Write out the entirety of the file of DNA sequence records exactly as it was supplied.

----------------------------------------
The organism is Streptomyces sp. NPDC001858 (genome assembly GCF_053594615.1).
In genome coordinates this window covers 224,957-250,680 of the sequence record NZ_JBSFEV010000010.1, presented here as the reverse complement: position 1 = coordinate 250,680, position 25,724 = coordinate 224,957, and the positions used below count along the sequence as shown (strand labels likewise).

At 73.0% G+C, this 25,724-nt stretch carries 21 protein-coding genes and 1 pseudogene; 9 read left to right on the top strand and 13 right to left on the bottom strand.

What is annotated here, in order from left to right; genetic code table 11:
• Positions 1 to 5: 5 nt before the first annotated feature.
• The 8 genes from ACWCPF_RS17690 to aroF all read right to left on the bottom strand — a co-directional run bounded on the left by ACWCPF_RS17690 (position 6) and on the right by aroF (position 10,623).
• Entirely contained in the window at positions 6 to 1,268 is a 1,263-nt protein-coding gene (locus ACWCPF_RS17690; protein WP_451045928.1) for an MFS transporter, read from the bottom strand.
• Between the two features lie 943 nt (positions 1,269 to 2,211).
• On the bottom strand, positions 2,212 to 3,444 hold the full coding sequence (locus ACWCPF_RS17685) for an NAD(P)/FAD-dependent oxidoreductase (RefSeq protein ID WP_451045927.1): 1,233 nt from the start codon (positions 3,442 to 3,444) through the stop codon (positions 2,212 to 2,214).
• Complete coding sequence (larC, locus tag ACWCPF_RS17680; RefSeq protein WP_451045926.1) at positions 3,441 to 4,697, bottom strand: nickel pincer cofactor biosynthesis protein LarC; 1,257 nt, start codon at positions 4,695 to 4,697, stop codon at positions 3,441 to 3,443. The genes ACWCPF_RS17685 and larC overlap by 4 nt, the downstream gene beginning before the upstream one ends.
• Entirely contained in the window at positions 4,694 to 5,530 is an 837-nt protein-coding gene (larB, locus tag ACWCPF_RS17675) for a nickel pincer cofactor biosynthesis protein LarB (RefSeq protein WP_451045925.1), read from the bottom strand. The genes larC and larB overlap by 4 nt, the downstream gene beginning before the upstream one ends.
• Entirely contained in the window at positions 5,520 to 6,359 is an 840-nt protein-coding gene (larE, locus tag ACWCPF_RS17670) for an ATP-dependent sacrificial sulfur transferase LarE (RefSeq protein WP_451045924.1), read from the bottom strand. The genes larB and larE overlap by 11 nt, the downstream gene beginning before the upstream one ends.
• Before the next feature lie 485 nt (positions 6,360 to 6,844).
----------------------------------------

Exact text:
The organism is Streptomyces sp. NPDC001858 (genome assembly GCF_053594615.1).
In genome coordinates this window covers 224,957-250,680 of the sequence record NZ_JBSFEV010000010.1, presented here as the reverse complement: position 1 = coordinate 250,680, position 25,724 = coordinate 224,957, and the positions used below count along the sequence as shown (strand labels likewise).

At 73.0% G+C, this 25,724-nt stretch carries 21 protein-coding genes and 1 pseudogene; 9 read left to right on the top strand and 13 right to left on the bottom strand.

What is annotated here, in order from left to right; genetic code table 11:
• Positions 1 to 5: 5 nt before the first annotated feature.
• The 8 genes from ACWCPF_RS17690 to aroF all read right to left on the bottom strand — a co-directional run bounded on the left by ACWCPF_RS17690 (position 6) and on the right by aroF (position 10,623).
• Entirely contained in the window at positions 6 to 1,268 is a 1,263-nt protein-coding gene (locus ACWCPF_RS17690; protein WP_451045928.1) for an MFS transporter, read from the bottom strand.
• Between the two features lie 943 nt (positions 1,269 to 2,211).
• On the bottom strand, positions 2,212 to 3,444 hold the full coding sequence (locus ACWCPF_RS17685) for an NAD(P)/FAD-dependent oxidoreductase (RefSeq protein ID WP_451045927.1): 1,233 nt from the start codon (positions 3,442 to 3,444) through the stop codon (positions 2,212 to 2,214).
• Complete coding sequence (larC, locus tag ACWCPF_RS17680; RefSeq protein WP_451045926.1) at positions 3,441 to 4,697, bottom strand: nickel pincer cofactor biosynthesis protein LarC; 1,257 nt, start codon at positions 4,695 to 4,697, stop codon at positions 3,441 to 3,443. The genes ACWCPF_RS17685 and larC overlap by 4 nt, the downstream gene beginning before the upstream one ends.
• Entirely contained in the window at positions 4,694 to 5,530 is an 837-nt protein-coding gene (larB, locus tag ACWCPF_RS17675) for a nickel pincer cofactor biosynthesis protein LarB (RefSeq protein WP_451045925.1), read from the bottom strand. The genes larC and larB overlap by 4 nt, the downstream gene beginning before the upstream one ends.
• Entirely contained in the window at positions 5,520 to 6,359 is an 840-nt protein-coding gene (larE, locus tag ACWCPF_RS17670) for an ATP-dependent sacrificial sulfur transferase LarE (RefSeq protein WP_451045924.1), read from the bottom strand. The genes larB and larE overlap by 11 nt, the downstream gene beginning before the upstream one ends.
• Before the next feature lie 485 nt (positions 6,360 to 6,844).